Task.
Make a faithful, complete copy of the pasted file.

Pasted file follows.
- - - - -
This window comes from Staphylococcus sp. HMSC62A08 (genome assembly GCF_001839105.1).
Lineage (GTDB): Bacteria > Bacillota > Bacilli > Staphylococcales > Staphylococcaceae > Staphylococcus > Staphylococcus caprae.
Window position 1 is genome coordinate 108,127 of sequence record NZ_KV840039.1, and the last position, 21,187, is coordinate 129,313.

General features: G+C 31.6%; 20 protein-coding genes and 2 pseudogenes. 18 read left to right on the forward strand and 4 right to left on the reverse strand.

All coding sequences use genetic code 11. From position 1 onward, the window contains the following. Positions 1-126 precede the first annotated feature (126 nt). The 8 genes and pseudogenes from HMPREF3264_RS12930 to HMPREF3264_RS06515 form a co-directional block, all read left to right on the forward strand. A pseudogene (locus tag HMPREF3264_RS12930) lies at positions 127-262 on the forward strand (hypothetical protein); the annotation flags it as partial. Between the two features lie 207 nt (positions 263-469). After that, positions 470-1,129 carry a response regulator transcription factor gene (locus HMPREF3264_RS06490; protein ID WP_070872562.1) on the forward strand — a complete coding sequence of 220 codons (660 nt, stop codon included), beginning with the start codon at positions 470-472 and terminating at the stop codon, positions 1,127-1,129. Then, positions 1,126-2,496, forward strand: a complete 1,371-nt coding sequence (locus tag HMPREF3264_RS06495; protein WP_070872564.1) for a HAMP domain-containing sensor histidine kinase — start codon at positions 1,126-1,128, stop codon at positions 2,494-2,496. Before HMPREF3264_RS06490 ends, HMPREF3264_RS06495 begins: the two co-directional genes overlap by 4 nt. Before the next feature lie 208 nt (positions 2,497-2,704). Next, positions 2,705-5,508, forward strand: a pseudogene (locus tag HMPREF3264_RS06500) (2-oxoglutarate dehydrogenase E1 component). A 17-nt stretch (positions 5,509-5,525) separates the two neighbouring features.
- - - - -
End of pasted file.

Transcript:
This window comes from Staphylococcus sp. HMSC62A08 (genome assembly GCF_001839105.1).
Lineage (GTDB): Bacteria > Bacillota > Bacilli > Staphylococcales > Staphylococcaceae > Staphylococcus > Staphylococcus caprae.
Window position 1 is genome coordinate 108,127 of sequence record NZ_KV840039.1, and the last position, 21,187, is coordinate 129,313.

General features: G+C 31.6%; 20 protein-coding genes and 2 pseudogenes. 18 read left to right on the forward strand and 4 right to left on the reverse strand.

All coding sequences use genetic code 11. From position 1 onward, the window contains the following. Positions 1-126 precede the first annotated feature (126 nt). The 8 genes and pseudogenes from HMPREF3264_RS12930 to HMPREF3264_RS06515 form a co-directional block, all read left to right on the forward strand. A pseudogene (locus tag HMPREF3264_RS12930) lies at positions 127-262 on the forward strand (hypothetical protein); the annotation flags it as partial. Between the two features lie 207 nt (positions 263-469). After that, positions 470-1,129 carry a response regulator transcription factor gene (locus HMPREF3264_RS06490; protein ID WP_070872562.1) on the forward strand — a complete coding sequence of 220 codons (660 nt, stop codon included), beginning with the start codon at positions 470-472 and terminating at the stop codon, positions 1,127-1,129. Then, positions 1,126-2,496, forward strand: a complete 1,371-nt coding sequence (locus tag HMPREF3264_RS06495; protein WP_070872564.1) for a HAMP domain-containing sensor histidine kinase — start codon at positions 1,126-1,128, stop codon at positions 2,494-2,496. Before HMPREF3264_RS06490 ends, HMPREF3264_RS06495 begins: the two co-directional genes overlap by 4 nt. Before the next feature lie 208 nt (positions 2,497-2,704). Next, positions 2,705-5,508, forward strand: a pseudogene (locus tag HMPREF3264_RS06500) (2-oxoglutarate dehydrogenase E1 component). A 17-nt stretch (positions 5,509-5,525) separates the two neighbouring features.